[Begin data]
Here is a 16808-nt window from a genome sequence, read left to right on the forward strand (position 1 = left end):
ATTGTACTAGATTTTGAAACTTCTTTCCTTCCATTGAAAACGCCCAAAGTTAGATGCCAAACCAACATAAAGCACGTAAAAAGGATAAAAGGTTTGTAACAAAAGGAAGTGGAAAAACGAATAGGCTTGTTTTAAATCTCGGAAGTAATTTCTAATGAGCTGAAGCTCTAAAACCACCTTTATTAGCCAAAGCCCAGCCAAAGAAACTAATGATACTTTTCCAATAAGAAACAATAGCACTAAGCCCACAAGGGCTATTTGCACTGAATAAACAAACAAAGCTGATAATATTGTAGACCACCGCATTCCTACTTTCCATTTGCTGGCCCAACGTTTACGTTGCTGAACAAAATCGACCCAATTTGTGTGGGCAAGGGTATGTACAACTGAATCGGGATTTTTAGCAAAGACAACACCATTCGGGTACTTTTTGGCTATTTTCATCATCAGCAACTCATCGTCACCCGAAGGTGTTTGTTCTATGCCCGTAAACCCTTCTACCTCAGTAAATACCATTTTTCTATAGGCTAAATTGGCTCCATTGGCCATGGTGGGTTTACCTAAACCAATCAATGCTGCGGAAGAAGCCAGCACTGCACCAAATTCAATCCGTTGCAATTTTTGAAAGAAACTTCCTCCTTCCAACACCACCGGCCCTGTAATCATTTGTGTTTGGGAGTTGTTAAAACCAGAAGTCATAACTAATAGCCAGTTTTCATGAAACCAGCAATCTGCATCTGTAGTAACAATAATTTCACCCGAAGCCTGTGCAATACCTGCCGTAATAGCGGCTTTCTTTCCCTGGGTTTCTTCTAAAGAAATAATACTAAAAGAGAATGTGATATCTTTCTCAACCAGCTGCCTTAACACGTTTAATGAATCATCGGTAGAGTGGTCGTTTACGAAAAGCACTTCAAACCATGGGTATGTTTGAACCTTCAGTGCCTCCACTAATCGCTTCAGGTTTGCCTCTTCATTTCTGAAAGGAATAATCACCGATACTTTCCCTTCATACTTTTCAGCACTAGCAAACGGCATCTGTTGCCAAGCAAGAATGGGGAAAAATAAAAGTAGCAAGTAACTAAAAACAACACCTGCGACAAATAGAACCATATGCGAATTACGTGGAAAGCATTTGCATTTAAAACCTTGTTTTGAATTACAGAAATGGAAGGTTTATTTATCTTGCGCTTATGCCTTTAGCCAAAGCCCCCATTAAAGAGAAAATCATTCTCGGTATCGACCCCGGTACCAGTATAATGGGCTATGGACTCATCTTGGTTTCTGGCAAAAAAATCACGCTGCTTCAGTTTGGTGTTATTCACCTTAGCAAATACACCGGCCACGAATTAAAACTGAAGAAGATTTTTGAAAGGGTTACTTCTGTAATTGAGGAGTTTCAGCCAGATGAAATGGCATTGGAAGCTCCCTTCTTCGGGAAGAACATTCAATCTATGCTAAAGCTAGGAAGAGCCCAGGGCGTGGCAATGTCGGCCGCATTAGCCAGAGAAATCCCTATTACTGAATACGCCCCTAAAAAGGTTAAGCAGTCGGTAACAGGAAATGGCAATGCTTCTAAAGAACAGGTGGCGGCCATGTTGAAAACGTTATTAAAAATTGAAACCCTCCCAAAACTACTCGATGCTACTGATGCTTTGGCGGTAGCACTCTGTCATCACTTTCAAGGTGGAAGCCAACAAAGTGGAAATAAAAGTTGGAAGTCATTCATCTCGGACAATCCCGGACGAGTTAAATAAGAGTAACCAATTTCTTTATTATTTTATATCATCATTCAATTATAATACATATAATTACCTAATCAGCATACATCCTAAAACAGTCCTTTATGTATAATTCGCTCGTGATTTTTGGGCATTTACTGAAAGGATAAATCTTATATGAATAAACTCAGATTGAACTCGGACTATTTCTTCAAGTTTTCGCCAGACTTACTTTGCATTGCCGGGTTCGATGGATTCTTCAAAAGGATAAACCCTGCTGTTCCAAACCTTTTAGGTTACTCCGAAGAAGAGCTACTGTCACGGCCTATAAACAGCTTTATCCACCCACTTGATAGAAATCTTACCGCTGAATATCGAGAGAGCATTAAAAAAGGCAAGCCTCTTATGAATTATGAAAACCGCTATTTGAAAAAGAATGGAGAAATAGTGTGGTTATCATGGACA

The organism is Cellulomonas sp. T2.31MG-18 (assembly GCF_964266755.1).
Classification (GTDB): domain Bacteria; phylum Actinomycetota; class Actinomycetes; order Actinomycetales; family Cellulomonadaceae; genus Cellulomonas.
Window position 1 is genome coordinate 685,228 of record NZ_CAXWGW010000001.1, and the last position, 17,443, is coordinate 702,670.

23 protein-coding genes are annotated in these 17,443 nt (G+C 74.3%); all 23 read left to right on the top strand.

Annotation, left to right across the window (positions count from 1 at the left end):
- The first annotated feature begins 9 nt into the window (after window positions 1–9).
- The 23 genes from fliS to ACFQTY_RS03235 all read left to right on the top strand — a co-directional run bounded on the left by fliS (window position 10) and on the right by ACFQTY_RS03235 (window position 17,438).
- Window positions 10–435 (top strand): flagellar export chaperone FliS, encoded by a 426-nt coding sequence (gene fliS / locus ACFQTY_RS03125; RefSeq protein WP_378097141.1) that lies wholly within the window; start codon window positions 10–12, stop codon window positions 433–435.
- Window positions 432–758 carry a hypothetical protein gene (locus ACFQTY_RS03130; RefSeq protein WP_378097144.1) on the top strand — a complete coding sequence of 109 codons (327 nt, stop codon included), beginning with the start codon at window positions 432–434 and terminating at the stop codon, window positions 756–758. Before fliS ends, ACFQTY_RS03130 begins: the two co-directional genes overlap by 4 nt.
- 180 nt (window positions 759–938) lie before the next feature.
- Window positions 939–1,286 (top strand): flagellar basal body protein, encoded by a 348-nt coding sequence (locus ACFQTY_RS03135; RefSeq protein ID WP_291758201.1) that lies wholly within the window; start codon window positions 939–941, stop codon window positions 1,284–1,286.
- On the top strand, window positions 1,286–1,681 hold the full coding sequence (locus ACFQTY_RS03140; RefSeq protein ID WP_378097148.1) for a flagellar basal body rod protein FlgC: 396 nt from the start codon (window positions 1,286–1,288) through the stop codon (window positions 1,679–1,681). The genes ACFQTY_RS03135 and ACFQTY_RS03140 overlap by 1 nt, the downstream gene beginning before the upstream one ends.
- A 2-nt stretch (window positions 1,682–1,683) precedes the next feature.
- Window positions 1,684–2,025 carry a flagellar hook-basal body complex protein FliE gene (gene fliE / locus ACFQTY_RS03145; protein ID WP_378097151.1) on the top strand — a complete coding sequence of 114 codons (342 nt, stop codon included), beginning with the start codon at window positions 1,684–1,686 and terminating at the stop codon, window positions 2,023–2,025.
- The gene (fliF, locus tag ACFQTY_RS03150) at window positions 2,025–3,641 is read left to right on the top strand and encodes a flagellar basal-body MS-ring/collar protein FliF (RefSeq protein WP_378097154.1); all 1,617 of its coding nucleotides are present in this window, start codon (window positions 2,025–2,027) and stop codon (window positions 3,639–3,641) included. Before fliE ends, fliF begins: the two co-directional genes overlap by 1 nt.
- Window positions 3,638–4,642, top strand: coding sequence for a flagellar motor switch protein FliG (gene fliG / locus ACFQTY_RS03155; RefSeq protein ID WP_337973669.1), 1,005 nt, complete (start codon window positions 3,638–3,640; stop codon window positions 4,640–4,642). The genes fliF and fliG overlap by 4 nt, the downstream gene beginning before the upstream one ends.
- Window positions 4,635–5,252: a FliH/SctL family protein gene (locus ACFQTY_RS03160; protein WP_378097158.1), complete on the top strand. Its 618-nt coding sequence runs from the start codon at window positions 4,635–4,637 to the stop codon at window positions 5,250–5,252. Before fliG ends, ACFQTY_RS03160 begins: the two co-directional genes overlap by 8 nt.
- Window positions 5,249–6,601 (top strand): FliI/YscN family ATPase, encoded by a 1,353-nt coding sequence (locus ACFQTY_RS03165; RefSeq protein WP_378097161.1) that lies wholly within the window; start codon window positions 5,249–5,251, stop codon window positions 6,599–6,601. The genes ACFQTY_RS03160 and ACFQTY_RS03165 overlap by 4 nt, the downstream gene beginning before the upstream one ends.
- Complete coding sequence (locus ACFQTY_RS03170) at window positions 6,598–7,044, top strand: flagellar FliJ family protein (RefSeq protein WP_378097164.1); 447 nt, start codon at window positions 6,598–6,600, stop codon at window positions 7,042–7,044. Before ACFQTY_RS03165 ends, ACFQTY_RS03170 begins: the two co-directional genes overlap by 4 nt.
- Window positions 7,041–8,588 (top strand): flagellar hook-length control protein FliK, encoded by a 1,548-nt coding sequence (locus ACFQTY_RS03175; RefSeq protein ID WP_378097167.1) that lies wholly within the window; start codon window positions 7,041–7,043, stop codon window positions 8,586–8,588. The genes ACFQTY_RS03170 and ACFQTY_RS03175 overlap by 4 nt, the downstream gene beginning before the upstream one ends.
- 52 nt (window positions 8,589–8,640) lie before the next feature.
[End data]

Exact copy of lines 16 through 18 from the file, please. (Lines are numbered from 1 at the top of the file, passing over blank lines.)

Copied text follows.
- Window positions 1,684–2,025 carry a flagellar hook-basal body complex protein FliE gene (gene fliE / locus ACFQTY_RS03145; protein ID WP_378097151.1) on the top strand — a complete coding sequence of 114 codons (342 nt, stop codon included), beginning with the start codon at window positions 1,684–1,686 and terminating at the stop codon, window positions 2,023–2,025.
- The gene (fliF, locus tag ACFQTY_RS03150) at window positions 2,025–3,641 is read left to right on the top strand and encodes a flagellar basal-body MS-ring/collar protein FliF (RefSeq protein WP_378097154.1); all 1,617 of its coding nucleotides are present in this window, start codon (window positions 2,025–2,027) and stop codon (window positions 3,639–3,641) included. Before fliE ends, fliF begins: the two co-directional genes overlap by 1 nt.
- Window positions 3,638–4,642, top strand: coding sequence for a flagellar motor switch protein FliG (gene fliG / locus ACFQTY_RS03155; RefSeq protein ID WP_337973669.1), 1,005 nt, complete (start codon window positions 3,638–3,640; stop codon window positions 4,640–4,642). The genes fliF and fliG overlap by 4 nt, the downstream gene beginning before the upstream one ends.